(INDIANAPOLIS) – Twenty-two high school seniors in foster care celebrated their high school graduation with a special virtual open house last week.
Project Open House honors teens in foster care as they accomplish this life milestone despite challenges placed in front of them. The central Indiana graduates applied to participate in the program hosted jointly by the Department of Child Services, the Indianapolis Colts, and Cargo Services Inc.
This year’s celebration brought the graduates and their supporters together via Zoom, where guest speakers congratulated them on their achievements and arranged for them to receive pizza and gifts at their homes. The graduates received well-wishes from Indiana Governor Eric J. Holcomb, program sponsors, and Blue, the Colts mascot, who came bearing signs: “We can’t wait to watch you change the world!”
“I feel a great sense of pride for all of you. This is a great achievement,” DCS Director Terry Stigdon said. “It takes a lot of heart and a lot of determination to face adversity and come out victorious.”
When the program launched in 2016, it had just five graduates, Cargo Services Inc. CFO Steve Fugate told the graduates. The program has grown and changed each year since, but gathering online was a first no one expected, he added.
“In 15 to 20 years, when we look back over the last 20 to 25 graduations that we’ve had, this will be the one – you guys will be the ones – that we remember because it is so unique,” he said.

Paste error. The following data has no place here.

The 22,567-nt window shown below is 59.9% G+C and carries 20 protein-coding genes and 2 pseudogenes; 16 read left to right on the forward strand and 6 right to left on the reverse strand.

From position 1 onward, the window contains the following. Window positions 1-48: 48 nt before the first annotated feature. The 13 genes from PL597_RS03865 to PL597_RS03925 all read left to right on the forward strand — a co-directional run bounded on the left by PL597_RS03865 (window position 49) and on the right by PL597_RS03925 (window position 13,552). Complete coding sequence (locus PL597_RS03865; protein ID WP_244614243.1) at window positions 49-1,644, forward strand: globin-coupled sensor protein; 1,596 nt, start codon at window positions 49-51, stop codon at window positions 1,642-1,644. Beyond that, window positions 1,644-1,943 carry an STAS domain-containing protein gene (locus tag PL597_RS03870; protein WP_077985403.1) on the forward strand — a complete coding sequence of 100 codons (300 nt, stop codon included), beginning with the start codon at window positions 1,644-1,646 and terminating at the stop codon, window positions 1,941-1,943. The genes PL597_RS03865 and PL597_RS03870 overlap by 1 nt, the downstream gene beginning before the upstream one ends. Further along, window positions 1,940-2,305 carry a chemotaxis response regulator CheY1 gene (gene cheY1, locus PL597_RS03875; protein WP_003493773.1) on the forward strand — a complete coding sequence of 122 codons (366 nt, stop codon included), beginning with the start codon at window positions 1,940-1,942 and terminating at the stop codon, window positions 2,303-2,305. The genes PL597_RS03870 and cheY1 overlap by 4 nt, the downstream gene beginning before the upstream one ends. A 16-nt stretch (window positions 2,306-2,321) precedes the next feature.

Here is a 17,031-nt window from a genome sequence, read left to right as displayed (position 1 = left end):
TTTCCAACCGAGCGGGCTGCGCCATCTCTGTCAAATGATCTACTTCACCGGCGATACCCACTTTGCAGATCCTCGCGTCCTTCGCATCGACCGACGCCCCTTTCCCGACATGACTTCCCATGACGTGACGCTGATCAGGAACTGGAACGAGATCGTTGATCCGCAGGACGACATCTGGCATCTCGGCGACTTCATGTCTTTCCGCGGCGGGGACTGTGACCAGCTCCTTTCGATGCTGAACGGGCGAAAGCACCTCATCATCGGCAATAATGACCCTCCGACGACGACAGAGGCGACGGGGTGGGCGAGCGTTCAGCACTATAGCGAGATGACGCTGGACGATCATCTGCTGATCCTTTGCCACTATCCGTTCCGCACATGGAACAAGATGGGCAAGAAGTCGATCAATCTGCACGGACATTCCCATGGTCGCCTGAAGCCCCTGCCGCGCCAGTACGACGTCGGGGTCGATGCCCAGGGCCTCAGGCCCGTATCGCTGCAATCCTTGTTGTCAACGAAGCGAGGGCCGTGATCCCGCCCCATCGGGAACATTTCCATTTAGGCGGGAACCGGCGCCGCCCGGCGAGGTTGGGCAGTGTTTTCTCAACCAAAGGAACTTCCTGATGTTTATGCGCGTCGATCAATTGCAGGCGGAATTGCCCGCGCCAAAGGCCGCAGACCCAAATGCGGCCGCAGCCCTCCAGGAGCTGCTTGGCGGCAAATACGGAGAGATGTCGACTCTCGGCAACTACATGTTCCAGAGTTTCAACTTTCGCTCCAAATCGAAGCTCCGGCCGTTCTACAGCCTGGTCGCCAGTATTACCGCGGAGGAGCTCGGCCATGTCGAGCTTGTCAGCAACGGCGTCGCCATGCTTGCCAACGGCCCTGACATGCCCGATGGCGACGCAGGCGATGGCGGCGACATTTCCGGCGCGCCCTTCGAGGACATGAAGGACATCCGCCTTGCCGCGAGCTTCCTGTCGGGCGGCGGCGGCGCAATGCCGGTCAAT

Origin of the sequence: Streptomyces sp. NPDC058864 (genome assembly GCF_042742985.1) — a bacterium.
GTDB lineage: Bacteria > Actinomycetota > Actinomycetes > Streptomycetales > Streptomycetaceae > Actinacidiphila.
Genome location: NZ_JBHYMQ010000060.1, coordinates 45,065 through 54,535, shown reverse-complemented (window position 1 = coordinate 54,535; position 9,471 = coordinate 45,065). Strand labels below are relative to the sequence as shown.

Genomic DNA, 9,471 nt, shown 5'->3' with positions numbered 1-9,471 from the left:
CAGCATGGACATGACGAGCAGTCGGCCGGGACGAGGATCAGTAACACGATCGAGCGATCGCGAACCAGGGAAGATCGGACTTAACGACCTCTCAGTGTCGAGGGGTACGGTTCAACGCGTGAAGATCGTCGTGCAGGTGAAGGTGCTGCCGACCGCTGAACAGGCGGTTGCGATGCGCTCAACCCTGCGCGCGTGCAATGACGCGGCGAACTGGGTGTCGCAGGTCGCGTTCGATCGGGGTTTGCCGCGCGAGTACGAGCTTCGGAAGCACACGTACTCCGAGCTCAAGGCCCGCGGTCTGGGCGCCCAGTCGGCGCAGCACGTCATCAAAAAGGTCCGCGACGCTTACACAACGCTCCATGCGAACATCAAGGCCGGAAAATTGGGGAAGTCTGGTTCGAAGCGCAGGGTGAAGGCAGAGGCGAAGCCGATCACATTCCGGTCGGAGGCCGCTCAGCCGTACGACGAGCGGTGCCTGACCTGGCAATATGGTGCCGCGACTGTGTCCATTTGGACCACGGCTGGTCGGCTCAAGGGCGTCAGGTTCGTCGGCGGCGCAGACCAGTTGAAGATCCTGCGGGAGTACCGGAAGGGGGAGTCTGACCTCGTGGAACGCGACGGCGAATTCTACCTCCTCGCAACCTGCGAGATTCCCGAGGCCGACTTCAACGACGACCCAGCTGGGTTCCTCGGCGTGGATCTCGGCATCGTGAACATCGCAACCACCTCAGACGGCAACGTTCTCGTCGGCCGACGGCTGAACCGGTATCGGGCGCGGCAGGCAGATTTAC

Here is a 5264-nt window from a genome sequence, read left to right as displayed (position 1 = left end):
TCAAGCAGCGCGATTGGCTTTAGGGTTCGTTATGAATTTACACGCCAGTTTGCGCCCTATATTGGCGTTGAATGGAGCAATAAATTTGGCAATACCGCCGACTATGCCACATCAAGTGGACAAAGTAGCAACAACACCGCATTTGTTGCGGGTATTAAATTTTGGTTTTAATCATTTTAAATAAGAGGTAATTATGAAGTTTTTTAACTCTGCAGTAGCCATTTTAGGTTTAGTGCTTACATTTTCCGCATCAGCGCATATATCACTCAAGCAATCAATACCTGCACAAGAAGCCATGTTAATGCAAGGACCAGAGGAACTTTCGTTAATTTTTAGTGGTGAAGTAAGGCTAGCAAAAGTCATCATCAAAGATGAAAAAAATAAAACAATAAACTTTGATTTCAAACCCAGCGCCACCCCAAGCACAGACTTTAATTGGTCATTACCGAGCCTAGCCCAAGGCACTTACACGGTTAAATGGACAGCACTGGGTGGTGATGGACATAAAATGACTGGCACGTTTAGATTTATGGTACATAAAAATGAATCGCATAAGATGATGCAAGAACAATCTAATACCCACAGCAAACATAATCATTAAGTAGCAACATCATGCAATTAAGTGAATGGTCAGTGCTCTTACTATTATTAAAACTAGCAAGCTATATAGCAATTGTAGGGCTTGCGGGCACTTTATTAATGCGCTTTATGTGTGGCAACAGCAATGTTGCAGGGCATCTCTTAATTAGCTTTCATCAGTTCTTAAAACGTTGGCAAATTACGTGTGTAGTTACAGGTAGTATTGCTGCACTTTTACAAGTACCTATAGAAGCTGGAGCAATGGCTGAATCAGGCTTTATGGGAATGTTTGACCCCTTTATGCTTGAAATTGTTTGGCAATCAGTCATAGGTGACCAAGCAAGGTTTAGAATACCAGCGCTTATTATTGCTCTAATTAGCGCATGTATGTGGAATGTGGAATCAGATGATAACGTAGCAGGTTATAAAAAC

Colts GM Chris Ballard commended the graduates on all they overcame to reach graduation day. The Ballards fostered two children and ended up adopting both; the cause has remained close to their hearts ever since. He encouraged the graduates to draw on the experiences they’ve had so far as a source of strength.
“Every time that you think that it is getting hard, and you think that you’re not going to push through … you’ve done it before,” he said. “As hard as it’s been, you should be very proud of the accomplishments and what you’re going to do going forward.”
Each of the 22 graduates received gift boxes filled with cards and gifts they opened together at the end of the call. In the fall, most of the graduates plan to attend college to continue their education. Others will enter the workforce or head to the military.
DCS’ support of older youth doesn’t end at graduation, Stigdon said. Teens aging out of foster care are eligible for older youth services, including financial assistance, resources and mentoring, to ease their transition to adulthood.